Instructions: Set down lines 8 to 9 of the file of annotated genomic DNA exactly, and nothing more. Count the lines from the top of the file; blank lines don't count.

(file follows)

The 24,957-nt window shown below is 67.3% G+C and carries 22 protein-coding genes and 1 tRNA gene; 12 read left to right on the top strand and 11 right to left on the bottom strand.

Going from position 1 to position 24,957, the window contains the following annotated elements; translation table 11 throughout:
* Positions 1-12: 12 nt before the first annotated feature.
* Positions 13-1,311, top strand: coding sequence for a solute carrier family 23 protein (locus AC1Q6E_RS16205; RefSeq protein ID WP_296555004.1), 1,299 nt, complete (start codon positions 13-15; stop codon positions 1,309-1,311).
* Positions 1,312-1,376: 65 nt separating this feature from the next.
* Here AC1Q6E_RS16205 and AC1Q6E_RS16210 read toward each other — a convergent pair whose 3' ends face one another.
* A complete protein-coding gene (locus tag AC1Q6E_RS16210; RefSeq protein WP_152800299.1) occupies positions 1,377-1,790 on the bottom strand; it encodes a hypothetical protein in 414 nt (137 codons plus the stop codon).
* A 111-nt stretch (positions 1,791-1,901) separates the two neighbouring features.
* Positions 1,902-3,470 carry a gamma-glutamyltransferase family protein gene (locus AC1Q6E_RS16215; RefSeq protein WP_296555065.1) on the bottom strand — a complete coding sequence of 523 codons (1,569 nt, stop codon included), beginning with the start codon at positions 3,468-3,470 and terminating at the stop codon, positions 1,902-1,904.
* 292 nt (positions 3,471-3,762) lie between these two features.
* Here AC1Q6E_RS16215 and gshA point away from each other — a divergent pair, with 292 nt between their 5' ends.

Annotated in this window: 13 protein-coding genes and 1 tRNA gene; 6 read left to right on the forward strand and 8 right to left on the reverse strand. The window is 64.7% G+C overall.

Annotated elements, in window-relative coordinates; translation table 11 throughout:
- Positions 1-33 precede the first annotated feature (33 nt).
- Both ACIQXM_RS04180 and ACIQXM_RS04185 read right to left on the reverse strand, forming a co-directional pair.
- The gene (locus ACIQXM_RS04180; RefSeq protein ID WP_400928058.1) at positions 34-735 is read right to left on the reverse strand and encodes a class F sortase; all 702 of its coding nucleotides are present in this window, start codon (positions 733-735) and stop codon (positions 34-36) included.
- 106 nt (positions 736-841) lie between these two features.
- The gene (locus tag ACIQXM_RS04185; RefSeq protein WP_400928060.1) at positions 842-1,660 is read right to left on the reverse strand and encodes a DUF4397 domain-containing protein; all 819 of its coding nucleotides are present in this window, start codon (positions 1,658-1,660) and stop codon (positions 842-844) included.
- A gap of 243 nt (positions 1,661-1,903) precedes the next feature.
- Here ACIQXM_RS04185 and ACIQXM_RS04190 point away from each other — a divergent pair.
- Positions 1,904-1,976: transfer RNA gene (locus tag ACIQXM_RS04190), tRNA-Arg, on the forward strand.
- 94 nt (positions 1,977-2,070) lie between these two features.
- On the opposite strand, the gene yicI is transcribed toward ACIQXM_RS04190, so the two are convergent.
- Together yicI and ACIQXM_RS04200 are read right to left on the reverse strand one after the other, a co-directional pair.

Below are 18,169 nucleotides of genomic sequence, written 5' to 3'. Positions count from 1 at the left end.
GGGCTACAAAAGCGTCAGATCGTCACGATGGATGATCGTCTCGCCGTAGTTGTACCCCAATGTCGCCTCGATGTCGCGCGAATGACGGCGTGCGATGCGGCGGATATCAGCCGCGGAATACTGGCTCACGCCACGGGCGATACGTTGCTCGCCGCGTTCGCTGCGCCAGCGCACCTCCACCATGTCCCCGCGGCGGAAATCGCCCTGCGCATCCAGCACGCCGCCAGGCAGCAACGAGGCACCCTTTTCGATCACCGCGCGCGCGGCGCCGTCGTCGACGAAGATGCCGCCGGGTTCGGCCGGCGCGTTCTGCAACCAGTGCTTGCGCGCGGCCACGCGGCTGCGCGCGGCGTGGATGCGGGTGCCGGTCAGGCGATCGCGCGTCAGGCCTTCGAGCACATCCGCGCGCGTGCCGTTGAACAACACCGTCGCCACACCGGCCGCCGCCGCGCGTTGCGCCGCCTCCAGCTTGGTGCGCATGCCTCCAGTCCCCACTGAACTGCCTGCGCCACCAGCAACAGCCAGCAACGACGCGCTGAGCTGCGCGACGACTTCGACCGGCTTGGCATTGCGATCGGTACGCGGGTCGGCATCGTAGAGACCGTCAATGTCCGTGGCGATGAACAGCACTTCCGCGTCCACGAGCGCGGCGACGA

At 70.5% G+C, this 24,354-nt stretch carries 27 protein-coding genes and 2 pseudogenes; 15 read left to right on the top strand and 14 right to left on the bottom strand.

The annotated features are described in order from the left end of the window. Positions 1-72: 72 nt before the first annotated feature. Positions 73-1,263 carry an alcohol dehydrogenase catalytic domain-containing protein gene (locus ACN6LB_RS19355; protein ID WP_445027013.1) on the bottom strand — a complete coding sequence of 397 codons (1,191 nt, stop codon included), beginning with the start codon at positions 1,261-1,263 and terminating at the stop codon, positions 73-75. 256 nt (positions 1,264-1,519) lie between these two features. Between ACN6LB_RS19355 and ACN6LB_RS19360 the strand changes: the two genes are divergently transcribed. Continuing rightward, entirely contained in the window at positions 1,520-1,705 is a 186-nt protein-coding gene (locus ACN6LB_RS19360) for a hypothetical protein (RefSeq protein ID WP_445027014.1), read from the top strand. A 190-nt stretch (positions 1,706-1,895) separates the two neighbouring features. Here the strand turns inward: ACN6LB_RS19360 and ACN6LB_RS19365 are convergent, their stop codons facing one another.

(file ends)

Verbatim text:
* A 111-nt stretch (positions 1,791-1,901) separates the two neighbouring features.
* Positions 1,902-3,470 carry a gamma-glutamyltransferase family protein gene (locus AC1Q6E_RS16215; RefSeq protein WP_296555065.1) on the bottom strand — a complete coding sequence of 523 codons (1,569 nt, stop codon included), beginning with the start codon at positions 3,468-3,470 and terminating at the stop codon, positions 1,902-1,904.